The company has even asked the SEC for clarification on this topic, but claim that no response was given either way from the SEC, making it difficult to identify any issues while not receiving any negative advice or warnings.
Second, in 2018, the now former director of the SEC’s Division of Corporation Financing, William Hinman, gave a speech in which he stated that “offers and sales of ether are not securities transactions.”
This speech moved markets, gave many investors the confidence they were looking for, and acted for many as a clarification of the SEC’s position on this type of token. It’s also important to note that:
- This speech is still available for viewing on the official SEC website
- In a later speech at the Georgetown University School of Law, Hinman said of the ETH speech that it “got a lot of attention because it was the first time we had expressed to the world that we didn’t view ether as a security.” This statement was never corrected to show it was Hinman’s personal viewpoint, and seemed to have the effect while using the term “we” that the speech was confirmed as the SEC’s official position on ether and similar crypto.
The SEC responded to this defense as follows:
- The SEC claims that they DID provide fair notice in the form of 75 other actions and suits against other crypto firms, indicating that XRP was a security the entire time and Ripple should have realized this.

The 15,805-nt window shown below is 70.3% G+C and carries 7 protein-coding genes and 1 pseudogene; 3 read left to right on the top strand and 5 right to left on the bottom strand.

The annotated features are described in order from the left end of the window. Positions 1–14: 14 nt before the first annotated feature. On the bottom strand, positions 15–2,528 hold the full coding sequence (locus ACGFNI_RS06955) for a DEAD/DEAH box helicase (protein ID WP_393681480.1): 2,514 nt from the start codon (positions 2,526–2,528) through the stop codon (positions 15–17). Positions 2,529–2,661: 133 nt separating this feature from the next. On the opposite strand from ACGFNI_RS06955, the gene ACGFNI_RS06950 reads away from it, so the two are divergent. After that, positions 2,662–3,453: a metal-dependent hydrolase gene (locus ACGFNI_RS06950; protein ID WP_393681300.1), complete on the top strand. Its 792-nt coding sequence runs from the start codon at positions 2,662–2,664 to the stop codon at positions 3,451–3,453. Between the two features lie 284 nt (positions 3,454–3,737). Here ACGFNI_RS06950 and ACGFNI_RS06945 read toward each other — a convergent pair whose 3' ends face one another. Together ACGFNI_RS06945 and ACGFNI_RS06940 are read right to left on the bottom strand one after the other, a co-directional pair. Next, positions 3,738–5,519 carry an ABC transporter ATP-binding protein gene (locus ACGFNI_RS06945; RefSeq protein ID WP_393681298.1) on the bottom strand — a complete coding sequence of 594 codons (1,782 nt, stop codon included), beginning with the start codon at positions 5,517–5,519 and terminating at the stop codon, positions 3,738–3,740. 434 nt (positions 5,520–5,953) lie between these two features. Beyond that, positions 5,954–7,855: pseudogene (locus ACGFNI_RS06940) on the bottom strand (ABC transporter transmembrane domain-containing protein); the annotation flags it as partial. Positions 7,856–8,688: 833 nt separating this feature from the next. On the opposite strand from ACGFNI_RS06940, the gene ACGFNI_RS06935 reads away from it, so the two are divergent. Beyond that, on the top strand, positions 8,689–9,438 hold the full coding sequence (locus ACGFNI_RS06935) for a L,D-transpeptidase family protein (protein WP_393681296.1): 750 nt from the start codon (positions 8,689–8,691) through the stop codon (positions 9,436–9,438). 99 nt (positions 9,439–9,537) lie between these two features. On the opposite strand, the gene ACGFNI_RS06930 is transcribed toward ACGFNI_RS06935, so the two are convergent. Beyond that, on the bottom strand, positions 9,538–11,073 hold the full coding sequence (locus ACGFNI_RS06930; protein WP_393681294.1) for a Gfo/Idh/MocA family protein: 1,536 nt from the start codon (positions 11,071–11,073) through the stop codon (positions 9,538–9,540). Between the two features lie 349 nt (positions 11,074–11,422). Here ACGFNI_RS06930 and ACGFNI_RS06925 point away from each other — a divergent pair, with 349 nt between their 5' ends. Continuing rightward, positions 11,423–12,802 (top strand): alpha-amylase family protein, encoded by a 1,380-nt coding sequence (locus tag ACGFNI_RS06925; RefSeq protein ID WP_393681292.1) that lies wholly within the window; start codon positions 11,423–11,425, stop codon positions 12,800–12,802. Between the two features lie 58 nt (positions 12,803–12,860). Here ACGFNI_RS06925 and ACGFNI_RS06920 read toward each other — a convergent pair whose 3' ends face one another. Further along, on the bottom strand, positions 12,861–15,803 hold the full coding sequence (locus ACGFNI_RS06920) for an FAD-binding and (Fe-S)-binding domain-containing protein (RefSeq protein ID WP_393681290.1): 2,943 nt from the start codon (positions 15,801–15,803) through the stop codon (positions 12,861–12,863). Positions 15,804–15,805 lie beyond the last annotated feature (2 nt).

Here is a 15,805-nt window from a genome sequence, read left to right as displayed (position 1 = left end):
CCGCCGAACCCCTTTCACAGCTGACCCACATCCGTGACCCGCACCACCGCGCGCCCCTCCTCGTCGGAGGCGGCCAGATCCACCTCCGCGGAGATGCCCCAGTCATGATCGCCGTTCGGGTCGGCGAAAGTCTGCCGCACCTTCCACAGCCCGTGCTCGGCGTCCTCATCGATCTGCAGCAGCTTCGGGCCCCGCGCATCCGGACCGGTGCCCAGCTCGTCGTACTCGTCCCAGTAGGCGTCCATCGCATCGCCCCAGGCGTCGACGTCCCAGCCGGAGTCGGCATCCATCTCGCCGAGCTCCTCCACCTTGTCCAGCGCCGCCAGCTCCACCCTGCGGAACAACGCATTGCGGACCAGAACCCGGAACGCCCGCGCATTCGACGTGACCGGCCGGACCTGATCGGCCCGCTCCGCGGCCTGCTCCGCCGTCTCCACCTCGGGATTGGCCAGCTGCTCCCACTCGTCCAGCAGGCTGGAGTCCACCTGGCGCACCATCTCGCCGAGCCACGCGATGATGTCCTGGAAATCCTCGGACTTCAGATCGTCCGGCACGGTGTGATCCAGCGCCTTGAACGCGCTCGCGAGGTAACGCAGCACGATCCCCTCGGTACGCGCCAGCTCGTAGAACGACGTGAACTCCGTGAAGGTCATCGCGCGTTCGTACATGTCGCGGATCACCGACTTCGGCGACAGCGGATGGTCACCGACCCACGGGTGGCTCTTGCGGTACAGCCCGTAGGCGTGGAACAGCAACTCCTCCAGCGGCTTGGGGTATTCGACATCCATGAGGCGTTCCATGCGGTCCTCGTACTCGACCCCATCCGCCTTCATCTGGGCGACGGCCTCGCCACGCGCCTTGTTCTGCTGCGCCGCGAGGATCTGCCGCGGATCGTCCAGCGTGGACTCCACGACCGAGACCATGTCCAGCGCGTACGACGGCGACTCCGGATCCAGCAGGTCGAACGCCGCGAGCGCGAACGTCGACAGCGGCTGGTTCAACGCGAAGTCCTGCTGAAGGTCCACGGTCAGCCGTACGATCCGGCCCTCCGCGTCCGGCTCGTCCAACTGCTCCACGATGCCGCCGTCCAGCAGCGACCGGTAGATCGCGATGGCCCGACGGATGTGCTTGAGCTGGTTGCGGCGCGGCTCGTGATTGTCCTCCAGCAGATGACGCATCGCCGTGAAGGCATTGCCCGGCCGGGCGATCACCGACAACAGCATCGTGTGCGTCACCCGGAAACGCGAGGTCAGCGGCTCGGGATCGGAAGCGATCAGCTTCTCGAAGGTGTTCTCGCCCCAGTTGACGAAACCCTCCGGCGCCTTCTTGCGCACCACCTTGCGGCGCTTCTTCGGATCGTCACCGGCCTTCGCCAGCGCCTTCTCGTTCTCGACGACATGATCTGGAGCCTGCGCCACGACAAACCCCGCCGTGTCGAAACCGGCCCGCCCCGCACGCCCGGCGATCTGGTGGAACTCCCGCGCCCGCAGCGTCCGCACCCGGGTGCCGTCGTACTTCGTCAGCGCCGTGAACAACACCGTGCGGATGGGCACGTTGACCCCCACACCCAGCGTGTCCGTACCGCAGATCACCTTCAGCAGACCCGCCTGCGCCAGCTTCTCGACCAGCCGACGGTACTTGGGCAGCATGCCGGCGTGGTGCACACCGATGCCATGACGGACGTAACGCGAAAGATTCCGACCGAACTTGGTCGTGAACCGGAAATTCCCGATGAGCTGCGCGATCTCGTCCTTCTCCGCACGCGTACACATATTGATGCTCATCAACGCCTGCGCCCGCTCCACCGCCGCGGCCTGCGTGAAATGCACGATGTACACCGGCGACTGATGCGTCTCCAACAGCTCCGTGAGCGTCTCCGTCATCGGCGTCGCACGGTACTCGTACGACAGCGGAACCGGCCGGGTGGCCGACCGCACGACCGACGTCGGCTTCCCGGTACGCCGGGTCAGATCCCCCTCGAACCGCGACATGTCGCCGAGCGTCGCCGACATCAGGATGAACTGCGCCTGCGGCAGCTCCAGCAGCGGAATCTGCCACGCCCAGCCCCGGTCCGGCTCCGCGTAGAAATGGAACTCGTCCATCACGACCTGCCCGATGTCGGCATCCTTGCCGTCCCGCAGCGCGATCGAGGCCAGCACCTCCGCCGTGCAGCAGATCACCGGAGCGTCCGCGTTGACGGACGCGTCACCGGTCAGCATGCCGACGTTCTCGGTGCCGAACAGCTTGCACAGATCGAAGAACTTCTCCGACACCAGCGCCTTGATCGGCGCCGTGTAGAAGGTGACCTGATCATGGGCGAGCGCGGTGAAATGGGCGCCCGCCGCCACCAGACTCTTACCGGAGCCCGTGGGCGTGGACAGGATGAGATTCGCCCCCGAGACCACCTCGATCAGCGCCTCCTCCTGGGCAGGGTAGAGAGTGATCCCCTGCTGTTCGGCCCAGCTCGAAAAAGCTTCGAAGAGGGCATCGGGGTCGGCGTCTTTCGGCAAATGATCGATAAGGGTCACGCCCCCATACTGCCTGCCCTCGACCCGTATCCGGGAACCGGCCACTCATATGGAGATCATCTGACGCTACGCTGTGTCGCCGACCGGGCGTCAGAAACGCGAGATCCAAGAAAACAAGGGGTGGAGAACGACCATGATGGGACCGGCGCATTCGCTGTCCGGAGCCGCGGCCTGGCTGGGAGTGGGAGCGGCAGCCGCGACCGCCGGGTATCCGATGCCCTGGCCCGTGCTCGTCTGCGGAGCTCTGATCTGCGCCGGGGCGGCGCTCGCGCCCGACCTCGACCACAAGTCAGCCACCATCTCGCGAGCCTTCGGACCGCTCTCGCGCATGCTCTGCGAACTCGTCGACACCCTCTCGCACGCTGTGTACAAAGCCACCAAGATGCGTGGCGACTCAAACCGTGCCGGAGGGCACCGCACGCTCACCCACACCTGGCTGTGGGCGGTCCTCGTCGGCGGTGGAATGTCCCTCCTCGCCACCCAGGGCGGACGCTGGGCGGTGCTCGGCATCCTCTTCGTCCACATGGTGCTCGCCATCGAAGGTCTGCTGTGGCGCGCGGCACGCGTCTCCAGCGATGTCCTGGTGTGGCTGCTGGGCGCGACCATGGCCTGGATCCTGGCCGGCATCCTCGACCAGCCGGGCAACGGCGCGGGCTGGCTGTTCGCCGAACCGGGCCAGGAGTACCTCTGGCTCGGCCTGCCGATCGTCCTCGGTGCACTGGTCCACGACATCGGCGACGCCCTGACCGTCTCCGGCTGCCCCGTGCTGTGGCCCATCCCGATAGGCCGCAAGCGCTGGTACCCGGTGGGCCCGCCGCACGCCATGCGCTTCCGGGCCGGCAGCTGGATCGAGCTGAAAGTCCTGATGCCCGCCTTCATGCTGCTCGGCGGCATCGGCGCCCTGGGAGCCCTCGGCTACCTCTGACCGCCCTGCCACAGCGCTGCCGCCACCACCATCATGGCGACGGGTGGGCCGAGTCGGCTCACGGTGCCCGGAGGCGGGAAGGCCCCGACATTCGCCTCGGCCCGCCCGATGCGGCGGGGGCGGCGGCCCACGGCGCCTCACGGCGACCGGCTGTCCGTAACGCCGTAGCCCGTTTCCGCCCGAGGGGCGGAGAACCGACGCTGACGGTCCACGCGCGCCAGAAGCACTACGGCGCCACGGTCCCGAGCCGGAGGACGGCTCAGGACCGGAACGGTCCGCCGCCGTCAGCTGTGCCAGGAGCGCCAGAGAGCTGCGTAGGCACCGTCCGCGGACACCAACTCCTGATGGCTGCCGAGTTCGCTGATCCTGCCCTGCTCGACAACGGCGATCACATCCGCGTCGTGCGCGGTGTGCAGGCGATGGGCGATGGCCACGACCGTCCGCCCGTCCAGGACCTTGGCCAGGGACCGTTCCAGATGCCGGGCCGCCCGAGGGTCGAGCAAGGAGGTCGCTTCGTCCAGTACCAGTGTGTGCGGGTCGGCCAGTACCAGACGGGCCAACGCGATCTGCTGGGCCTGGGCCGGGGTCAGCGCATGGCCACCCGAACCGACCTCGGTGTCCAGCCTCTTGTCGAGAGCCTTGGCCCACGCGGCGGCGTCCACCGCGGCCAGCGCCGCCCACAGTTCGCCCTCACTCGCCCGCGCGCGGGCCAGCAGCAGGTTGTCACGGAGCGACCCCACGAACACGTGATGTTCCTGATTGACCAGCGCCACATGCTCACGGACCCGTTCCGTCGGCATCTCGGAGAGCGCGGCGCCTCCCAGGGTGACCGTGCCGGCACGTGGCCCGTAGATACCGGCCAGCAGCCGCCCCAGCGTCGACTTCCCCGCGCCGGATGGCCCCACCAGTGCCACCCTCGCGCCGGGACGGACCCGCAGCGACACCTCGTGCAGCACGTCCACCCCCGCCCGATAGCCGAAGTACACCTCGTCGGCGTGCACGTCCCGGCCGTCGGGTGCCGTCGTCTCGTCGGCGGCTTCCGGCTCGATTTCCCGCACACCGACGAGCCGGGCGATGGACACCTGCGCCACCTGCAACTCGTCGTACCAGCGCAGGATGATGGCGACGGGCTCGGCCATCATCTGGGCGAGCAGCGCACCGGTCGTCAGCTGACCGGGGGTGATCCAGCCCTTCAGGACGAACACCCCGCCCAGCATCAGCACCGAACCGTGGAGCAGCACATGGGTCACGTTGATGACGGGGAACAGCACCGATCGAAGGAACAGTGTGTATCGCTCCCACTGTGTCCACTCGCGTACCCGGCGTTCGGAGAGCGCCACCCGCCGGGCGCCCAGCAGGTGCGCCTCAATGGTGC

- Ripple countered this by pointing out that all cases were targeted at ICO’s, but the XRP ledger was already in place when Ripple was first established, and it did not have an ICO.
- The SEC responded that “the abundance of caselaw interpreting and applying at all levels of judiciary, as well as related guidance issued by the SEC as to the scope of its regulatory authority and enforcement power, provide all the notice that is constitutionally required.” Very loosely interpreted: We went after others for things that relate to the industry in which you operate, so you should have known we have always considered you the same. We won’t be bothered to give further distinction to you or anyone else, but you are responsible for knowing.